Garden Inventory is a series where I begin an inventory of all the plants and trees in my garden. Along with some of my own pictures, I will link to various sources of information about each plant and tree so we can learn a little more together.

I would also like to highlight your special plants and tress. Pass along your favorite plants in the comments and I will use them for future Garden Inventory posts. — Douglas

Garden Inventory: Redwood (Sequoia sempervirens)

“Sequoia sempervirens (pronounced /sɨˈkɔɪ.ə sɛmpərˈvaɪrənz/)[1] is the sole living species of the genus Sequoia in the cypress family Cupressaceae (formerly treated in Taxodiaceae). Common names include coast redwood, California redwood, and giant redwood. It is an evergreen, long-lived, monoecious tree living 1200–1800 years or more.[2] This species includes the tallest trees on Earth, reaching up to 379 feet (115.5 m) in height (without the roots) and up to 26 feet (7.9 m) in diameter at breast height. Before commercial logging and clearing began by the 1850s, this massive tree occurred naturally in an estimated 2,100,000 acres (8,500 km2) along much of coastal California (excluding southern California where rainfall is not sufficient) and the southwestern corner of coastal Oregon within the United States. An estimated 95% or more of the original old-growth redwood forest has been cut down,[3] due to its excellent properties for use as lumber in construction.” —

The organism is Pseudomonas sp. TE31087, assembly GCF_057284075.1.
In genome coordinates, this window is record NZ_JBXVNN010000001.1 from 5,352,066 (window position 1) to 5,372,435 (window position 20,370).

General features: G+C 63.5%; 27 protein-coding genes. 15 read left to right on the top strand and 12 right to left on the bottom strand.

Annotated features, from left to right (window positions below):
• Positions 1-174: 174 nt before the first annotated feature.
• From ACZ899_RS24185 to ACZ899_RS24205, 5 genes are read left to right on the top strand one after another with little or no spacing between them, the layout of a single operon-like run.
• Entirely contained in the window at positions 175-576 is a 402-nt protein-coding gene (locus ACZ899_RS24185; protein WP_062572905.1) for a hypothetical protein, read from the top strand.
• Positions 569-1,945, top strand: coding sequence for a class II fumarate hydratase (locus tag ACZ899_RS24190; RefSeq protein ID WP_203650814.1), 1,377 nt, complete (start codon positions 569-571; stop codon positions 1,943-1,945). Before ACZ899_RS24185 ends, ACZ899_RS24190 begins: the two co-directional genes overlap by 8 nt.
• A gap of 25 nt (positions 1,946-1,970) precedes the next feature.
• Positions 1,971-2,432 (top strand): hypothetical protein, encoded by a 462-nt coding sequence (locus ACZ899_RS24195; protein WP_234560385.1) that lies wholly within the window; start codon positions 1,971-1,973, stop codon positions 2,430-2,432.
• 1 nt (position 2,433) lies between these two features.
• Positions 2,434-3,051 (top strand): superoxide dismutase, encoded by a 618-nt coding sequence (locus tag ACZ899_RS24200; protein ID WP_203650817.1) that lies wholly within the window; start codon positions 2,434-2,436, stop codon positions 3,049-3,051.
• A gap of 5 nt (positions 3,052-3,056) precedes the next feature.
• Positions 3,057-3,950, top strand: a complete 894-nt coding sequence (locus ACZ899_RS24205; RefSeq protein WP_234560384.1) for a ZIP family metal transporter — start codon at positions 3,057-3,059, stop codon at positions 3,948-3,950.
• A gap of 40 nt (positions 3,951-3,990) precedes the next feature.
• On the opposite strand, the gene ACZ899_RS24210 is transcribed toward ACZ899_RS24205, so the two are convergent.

We have 2 of these lovely trees in the garden and they are one of my favorite trees. First, their shaggy, dark red, bark is always attract and looks different from every angle. It requires almost no maintenance and survives well even in this heavily crowded back yard.

Of course, this tree will never reach the size of its native brothers and sisters growing in Northern California. For that they require a heavily organic soil and much more moisture than they would ever receive here in Los Angeles.  That said, they are stately and attractive trees. There are a few other examples in the neighborhood which appear to be much older, yet they still remain compact and attractive even as they grow larger.

At the bottom of the trunk, the redwood throws off a variety of what I guess would be called saplings, arising from its roots. These bring an interest to the trunk and contrast nicely with the red bark without obscuring it. You can see examples of this in the photos of the trunk below.

It is a bit difficult to get a good picture of its upper branches, as it is crowded by one of the ficus growing nearby, but there are a few examples in the photos, too.

 Garden Inventory: Sequoia sempervirens - 01

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Photos of Redwood (Sequoia sempervirens) closeups of leaves, fruit, growing habit, trunk and bark

More information on Ficus Bejamina:


Previously on Garden Inventory: